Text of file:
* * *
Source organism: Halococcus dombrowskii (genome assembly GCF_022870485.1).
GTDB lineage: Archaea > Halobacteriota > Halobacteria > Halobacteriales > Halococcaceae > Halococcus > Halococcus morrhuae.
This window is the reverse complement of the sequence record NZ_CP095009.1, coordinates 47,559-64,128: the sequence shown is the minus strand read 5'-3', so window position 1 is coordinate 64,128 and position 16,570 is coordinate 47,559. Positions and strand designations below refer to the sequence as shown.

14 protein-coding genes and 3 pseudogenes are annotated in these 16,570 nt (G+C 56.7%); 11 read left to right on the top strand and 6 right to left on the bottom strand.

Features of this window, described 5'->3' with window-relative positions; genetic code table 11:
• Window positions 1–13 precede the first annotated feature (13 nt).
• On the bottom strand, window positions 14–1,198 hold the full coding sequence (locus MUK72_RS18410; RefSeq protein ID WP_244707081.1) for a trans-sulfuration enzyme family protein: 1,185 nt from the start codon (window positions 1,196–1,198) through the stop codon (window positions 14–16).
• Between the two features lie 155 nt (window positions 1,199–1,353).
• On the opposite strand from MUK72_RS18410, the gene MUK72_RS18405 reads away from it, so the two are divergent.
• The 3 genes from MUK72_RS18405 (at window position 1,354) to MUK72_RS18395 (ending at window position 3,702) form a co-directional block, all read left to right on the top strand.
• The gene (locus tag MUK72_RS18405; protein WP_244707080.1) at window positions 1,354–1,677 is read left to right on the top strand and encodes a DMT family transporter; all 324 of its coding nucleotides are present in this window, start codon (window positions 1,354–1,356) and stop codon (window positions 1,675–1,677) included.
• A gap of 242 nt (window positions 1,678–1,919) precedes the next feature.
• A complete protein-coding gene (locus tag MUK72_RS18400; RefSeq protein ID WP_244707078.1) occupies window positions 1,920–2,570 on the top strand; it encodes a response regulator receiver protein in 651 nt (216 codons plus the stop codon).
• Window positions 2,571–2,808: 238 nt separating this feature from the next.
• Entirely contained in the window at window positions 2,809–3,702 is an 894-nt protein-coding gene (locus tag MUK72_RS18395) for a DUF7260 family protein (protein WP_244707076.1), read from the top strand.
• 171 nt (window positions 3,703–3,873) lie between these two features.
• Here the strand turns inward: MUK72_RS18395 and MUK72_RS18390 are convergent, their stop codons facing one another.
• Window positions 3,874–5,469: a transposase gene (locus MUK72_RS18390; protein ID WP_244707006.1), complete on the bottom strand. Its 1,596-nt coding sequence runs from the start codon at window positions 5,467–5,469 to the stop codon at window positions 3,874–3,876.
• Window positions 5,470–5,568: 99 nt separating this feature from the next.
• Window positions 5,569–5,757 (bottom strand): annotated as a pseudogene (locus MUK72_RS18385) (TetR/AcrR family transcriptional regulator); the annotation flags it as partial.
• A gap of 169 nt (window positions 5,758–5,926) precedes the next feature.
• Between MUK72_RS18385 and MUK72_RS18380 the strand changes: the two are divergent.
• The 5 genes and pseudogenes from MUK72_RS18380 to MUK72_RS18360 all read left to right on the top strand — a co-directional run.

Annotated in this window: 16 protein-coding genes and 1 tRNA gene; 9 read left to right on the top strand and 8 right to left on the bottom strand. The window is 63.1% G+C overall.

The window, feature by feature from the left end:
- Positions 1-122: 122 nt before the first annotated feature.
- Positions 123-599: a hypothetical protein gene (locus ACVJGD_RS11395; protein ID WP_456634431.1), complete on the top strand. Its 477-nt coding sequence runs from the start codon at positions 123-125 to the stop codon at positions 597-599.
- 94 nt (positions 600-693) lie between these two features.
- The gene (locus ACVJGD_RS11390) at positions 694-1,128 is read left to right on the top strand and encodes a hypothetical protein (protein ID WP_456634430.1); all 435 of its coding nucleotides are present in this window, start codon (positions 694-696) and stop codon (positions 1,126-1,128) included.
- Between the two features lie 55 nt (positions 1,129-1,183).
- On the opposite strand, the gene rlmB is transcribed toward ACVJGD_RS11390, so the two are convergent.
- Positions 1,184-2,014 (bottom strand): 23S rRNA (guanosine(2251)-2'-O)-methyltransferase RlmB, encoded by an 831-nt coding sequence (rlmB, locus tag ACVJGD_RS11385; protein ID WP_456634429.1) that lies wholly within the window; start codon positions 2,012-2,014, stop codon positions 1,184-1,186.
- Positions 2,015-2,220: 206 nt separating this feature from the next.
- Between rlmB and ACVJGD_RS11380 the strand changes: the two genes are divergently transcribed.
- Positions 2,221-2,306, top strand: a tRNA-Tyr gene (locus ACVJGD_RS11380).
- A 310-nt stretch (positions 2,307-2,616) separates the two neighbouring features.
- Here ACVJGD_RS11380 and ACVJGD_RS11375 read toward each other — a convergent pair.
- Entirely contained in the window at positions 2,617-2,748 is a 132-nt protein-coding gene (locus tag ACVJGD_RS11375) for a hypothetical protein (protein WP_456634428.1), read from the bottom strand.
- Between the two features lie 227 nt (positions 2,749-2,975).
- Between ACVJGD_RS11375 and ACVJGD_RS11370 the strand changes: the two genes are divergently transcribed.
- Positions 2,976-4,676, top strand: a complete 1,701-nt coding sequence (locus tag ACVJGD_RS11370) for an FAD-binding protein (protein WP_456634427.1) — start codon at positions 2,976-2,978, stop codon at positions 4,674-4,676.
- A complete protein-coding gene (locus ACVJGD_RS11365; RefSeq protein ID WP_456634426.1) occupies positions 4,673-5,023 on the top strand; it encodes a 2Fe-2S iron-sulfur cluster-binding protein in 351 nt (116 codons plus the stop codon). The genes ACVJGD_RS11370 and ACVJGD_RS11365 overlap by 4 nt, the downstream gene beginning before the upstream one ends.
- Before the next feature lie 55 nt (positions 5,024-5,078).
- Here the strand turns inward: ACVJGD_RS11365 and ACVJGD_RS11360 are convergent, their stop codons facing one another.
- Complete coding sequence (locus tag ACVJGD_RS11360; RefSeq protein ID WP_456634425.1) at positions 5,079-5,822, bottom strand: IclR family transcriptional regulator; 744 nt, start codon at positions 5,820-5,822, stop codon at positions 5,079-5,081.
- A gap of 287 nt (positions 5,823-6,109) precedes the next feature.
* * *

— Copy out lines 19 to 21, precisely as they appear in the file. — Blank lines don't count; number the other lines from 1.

• Window positions 5,470–5,568: 99 nt separating this feature from the next.
• Window positions 5,569–5,757 (bottom strand): annotated as a pseudogene (locus MUK72_RS18385) (TetR/AcrR family transcriptional regulator); the annotation flags it as partial.
• A gap of 169 nt (window positions 5,758–5,926) precedes the next feature.